I guess it is better to pray, then to blow up clinics,or kill doctors; praying doesn’t hurt any one, and it makes the persons who are praying feel better; if they really trust that God is powerful enough to handle things Himself. Of course praying can also try to make people think that they are so much better than those terrible women who are not ready for a child, can’t afford one financially,physicially, or emotionally.

I wonder if the money (or time) spent on travel to all the places they go to protest, were given to a cause that would encourage responsible parenthood or helping the woman by helping her get proper birth control would further their cause by preventing conception in many cases. The time could be put to use to aid the woman who is already burdened with more children than she can handle.

That would completely make prayer pointless, since they believe that God knows everything. But, since their religion tells them to pray, they assume that that must not be the reason.

The reasons I’ve been told vary from “God only does things when you [i.e. enough people] ask” to “Praying doesn’t make God do anything; it just makes you feel better or be a better person.”

Would a highly infectious respiratory pathogen that causes spontaneous miscarriage be an answer to their prayers?

I’m a little surprise no one has seemed to mention this. A group of people holding signs and reminding people about God and religion might be enough to convince some people who were exposed to certain religious denominations not to have an abortion. It’s an attempt to play upon some people’s religious guilt. There’s also an intimidation and shame factor - to get into the clinic a woman has to walk by a group that may speak to her or try to hand her religious pamphlets. The actual prayers are probably secondary to that purpose.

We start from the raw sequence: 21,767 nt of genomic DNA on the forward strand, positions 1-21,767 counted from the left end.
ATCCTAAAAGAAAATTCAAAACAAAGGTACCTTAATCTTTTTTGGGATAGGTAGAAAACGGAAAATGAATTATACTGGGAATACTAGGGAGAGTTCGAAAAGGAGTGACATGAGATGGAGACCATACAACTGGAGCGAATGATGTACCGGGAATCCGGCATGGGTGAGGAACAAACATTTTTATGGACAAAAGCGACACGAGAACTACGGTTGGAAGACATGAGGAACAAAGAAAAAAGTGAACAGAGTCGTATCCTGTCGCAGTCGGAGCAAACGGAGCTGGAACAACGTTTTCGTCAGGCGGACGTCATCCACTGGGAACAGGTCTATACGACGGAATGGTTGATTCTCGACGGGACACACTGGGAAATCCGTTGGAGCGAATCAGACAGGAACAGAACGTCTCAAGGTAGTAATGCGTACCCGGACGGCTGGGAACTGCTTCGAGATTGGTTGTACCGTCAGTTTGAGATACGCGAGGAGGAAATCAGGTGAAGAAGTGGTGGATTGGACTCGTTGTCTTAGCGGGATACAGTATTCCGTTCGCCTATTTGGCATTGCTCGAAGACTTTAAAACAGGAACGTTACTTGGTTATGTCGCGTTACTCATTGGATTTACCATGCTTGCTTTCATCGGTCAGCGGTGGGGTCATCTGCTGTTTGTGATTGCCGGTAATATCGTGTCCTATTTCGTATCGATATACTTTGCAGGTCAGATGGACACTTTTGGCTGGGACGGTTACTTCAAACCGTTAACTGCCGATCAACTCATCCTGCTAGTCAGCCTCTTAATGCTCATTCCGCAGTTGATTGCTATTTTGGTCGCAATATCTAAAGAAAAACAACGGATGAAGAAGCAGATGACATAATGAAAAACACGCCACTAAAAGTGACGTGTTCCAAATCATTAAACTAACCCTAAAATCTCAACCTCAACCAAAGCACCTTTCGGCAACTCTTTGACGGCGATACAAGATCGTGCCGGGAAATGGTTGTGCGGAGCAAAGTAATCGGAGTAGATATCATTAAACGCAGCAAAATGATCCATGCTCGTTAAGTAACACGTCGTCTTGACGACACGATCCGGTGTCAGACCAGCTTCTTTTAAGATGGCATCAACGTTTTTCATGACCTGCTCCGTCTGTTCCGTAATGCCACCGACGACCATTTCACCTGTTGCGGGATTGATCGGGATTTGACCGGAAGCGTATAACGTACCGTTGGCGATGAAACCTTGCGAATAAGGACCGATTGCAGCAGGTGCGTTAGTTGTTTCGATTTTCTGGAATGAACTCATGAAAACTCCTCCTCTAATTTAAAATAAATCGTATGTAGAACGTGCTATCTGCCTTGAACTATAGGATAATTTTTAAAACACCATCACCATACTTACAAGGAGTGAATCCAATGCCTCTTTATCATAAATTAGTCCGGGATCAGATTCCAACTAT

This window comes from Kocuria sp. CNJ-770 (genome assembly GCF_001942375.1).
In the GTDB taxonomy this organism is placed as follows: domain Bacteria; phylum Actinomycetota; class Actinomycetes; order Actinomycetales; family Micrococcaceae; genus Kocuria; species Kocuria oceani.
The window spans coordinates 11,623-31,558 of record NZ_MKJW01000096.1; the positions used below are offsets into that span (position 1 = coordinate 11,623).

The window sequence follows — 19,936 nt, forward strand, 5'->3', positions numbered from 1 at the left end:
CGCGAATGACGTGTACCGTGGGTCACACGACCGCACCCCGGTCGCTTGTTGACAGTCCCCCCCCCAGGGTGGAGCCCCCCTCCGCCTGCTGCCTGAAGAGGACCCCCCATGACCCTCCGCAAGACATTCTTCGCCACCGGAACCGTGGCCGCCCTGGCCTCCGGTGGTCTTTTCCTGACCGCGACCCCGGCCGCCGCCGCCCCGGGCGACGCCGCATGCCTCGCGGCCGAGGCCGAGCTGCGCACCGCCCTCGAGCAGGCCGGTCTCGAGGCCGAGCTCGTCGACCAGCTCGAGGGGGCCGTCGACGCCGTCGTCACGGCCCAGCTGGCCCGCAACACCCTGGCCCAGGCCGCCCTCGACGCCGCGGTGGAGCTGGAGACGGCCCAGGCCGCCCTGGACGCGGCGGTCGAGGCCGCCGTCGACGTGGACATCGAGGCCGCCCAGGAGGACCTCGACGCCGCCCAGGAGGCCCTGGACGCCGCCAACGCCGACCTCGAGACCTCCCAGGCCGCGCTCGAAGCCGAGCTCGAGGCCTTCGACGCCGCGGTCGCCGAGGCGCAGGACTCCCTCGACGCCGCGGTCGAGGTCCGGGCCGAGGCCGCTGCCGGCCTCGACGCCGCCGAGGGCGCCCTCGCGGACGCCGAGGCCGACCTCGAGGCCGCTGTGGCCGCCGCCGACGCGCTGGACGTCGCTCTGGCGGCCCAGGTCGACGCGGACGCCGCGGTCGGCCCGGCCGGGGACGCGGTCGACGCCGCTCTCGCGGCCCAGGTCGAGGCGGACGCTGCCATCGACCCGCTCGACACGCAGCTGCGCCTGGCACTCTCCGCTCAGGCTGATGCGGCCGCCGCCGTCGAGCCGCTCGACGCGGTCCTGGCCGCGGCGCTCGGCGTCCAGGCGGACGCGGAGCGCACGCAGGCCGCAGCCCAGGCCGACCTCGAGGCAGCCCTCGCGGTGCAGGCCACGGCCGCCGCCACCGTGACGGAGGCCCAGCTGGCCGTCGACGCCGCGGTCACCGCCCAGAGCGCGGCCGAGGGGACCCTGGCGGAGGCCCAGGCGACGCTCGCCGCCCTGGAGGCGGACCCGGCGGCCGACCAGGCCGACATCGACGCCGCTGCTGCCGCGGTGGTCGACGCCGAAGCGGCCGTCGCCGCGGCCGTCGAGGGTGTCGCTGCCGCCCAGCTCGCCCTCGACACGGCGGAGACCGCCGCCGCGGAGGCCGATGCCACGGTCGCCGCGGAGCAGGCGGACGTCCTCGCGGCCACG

I think this picture pretty much covers it.

Yes. Or to put it another way, “Kill none of 'em, let God sort it out.”

Yeah, it is mysterious. It just seems sort of vague to me. I know it’s hard to fit a complex idea onto a protestors’ sign, but “Pray to End the Need for Abortion” isn’t that much longer.

And no, I wasn’t trying to start a debate. I started this hear so in case someone else wanted to get heated they wouldn’t feel restricted in their responses.

Seconded. Prayer is a means by which we attempt to have the spirit of God come closer to our lives and our world and eventually use us as tools to better the world. It is not always–probably not usually–a request for certain specific actions. When John Wesley and the other early members of the Methodist Church prayed for an end to slavery they probably did not delineate specific actions; they just wanted to work for anything that would end slavery in America. And it worked, though those who began it didn’t live to see the finish.

I think that “Pray to End Abortion” means “ask god to stop these pregnant ladies from getting abortions.” I don’t believe that such ladies are excluded from the entreaty. So I think that God is baing asked to prevent the surgery - not the pregnancy. That horse has already left the barn after all.